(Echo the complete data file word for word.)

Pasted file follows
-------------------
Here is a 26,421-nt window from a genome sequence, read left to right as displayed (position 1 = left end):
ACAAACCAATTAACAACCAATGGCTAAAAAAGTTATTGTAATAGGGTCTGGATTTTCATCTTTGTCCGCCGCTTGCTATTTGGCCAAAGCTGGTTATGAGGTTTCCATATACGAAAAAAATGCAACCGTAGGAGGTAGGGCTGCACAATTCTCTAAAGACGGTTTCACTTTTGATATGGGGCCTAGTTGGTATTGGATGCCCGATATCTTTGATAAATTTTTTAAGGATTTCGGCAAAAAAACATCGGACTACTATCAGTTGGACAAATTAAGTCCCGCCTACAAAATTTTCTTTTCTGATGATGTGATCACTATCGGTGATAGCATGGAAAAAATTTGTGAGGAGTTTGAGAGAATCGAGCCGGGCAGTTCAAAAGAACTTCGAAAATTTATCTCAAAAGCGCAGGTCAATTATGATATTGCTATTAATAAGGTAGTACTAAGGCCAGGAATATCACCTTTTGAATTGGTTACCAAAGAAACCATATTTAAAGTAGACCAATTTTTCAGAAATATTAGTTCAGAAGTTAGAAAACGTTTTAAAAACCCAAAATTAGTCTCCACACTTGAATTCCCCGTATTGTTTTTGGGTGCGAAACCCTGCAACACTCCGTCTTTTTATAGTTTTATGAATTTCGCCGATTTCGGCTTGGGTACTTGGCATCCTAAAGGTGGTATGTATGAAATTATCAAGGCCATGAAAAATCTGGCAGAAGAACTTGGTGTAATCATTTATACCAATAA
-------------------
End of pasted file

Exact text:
Here is a 26,421-nt window from a genome sequence, read left to right as displayed (position 1 = left end):
ACAAACCAATTAACAACCAATGGCTAAAAAAGTTATTGTAATAGGGTCTGGATTTTCATCTTTGTCCGCCGCTTGCTATTTGGCCAAAGCTGGTTATGAGGTTTCCATATACGAAAAAAATGCAACCGTAGGAGGTAGGGCTGCACAATTCTCTAAAGACGGTTTCACTTTTGATATGGGGCCTAGTTGGTATTGGATGCCCGATATCTTTGATAAATTTTTTAAGGATTTCGGCAAAAAAACATCGGACTACTATCAGTTGGACAAATTAAGTCCCGCCTACAAAATTTTCTTTTCTGATGATGTGATCACTATCGGTGATAGCATGGAAAAAATTTGTGAGGAGTTTGAGAGAATCGAGCCGGGCAGTTCAAAAGAACTTCGAAAATTTATCTCAAAAGCGCAGGTCAATTATGATATTGCTATTAATAAGGTAGTACTAAGGCCAGGAATATCACCTTTTGAATTGGTTACCAAAGAAACCATATTTAAAGTAGACCAATTTTTCAGAAATATTAGTTCAGAAGTTAGAAAACGTTTTAAAAACCCAAAATTAGTCTCCACACTTGAATTCCCCGTATTGTTTTTGGGTGCGAAACCCTGCAACACTCCGTCTTTTTATAGTTTTATGAATTTCGCCGATTTCGGCTTGGGTACTTGGCATCCTAAAGGTGGTATGTATGAAATTATCAAGGCCATGAAAAATCTGGCAGAAGAACTTGGTGTAATCATTTATACCAATAA